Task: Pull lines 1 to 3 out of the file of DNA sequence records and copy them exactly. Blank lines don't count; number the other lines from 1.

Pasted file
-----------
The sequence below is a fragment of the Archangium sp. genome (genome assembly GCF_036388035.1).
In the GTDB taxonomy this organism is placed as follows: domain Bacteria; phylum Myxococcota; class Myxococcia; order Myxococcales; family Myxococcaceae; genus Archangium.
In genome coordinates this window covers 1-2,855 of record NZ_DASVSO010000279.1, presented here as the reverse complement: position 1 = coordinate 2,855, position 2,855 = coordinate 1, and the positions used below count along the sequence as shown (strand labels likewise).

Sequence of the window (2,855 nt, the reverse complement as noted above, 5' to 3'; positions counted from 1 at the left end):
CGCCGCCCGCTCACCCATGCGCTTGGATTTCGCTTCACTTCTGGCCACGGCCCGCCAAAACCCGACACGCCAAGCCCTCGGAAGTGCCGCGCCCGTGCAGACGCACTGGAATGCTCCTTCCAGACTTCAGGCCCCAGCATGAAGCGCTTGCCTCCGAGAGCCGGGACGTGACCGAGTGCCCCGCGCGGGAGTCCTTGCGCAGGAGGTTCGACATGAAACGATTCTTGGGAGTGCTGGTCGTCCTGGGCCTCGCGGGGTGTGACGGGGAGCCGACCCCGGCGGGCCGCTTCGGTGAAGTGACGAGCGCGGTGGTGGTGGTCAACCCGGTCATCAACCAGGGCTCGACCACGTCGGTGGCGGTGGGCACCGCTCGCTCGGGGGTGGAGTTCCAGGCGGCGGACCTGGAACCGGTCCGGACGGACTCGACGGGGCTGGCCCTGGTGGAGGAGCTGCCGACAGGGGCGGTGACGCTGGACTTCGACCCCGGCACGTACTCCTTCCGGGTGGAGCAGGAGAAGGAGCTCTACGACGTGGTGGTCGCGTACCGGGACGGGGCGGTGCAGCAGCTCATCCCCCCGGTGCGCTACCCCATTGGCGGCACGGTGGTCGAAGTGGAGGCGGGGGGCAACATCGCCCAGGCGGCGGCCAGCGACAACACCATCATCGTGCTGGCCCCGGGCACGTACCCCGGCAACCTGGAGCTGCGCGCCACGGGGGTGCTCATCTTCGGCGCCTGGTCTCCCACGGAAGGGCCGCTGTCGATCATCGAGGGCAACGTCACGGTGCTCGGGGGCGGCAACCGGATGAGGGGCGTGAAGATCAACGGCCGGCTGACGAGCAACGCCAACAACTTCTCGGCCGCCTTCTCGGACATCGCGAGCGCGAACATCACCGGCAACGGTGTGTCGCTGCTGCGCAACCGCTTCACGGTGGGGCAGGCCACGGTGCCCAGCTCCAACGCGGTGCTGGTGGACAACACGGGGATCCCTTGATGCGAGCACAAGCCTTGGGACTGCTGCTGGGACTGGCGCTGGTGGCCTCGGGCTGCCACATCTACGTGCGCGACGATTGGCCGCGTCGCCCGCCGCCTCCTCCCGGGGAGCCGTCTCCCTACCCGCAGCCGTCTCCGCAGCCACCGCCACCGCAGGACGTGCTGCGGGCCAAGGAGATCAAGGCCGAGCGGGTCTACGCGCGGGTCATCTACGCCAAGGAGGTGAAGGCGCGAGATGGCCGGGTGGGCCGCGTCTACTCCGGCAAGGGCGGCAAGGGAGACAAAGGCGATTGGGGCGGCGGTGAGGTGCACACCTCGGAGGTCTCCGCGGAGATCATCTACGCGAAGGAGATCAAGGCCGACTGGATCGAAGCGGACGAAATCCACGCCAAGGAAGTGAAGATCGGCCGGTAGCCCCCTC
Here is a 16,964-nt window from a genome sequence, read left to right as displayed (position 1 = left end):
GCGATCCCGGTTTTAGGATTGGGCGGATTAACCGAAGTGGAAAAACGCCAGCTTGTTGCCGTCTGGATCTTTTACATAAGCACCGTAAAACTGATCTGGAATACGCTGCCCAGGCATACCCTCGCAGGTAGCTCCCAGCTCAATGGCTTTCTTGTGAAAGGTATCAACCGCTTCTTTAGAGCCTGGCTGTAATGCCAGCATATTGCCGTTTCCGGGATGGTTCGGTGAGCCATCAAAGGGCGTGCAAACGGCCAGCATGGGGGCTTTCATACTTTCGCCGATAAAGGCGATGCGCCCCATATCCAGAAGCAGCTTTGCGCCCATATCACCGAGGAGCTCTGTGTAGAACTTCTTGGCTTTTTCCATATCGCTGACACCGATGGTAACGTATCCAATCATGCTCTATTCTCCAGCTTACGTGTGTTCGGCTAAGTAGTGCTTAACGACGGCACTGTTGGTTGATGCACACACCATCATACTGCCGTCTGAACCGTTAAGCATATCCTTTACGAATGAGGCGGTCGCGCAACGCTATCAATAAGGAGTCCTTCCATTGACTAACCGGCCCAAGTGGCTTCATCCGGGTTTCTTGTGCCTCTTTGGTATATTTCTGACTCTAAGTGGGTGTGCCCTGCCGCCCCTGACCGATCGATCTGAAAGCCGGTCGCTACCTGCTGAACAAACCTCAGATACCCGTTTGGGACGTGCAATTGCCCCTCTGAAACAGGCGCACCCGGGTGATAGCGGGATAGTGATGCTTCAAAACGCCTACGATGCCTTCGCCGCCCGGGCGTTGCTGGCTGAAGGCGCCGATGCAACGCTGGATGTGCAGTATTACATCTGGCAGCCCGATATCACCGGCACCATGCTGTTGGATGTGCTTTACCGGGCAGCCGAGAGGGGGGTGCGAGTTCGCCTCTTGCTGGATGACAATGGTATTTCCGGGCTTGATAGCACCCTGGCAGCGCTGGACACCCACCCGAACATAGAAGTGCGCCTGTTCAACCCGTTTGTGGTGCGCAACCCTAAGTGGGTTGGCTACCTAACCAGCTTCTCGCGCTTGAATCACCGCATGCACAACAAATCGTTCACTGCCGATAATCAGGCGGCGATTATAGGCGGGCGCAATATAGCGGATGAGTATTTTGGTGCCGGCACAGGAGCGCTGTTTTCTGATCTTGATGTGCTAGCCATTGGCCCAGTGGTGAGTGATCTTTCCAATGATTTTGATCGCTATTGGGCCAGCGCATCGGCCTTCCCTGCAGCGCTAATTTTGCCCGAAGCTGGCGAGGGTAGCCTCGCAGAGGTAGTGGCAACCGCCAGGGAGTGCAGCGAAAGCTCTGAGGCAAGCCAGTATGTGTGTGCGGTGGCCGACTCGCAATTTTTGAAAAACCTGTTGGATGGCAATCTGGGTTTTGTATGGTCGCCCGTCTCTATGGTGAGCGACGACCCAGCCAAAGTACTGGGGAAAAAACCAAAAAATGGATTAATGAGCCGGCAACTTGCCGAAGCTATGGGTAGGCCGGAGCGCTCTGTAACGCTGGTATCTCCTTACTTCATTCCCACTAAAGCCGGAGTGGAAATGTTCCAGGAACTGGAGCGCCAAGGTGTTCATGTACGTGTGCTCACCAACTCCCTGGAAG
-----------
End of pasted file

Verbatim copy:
The sequence below is a fragment of the Archangium sp. genome (genome assembly GCF_036388035.1).
In the GTDB taxonomy this organism is placed as follows: domain Bacteria; phylum Myxococcota; class Myxococcia; order Myxococcales; family Myxococcaceae; genus Archangium.
In genome coordinates this window covers 1-2,855 of record NZ_DASVSO010000279.1, presented here as the reverse complement: position 1 = coordinate 2,855, position 2,855 = coordinate 1, and the positions used below count along the sequence as shown (strand labels likewise).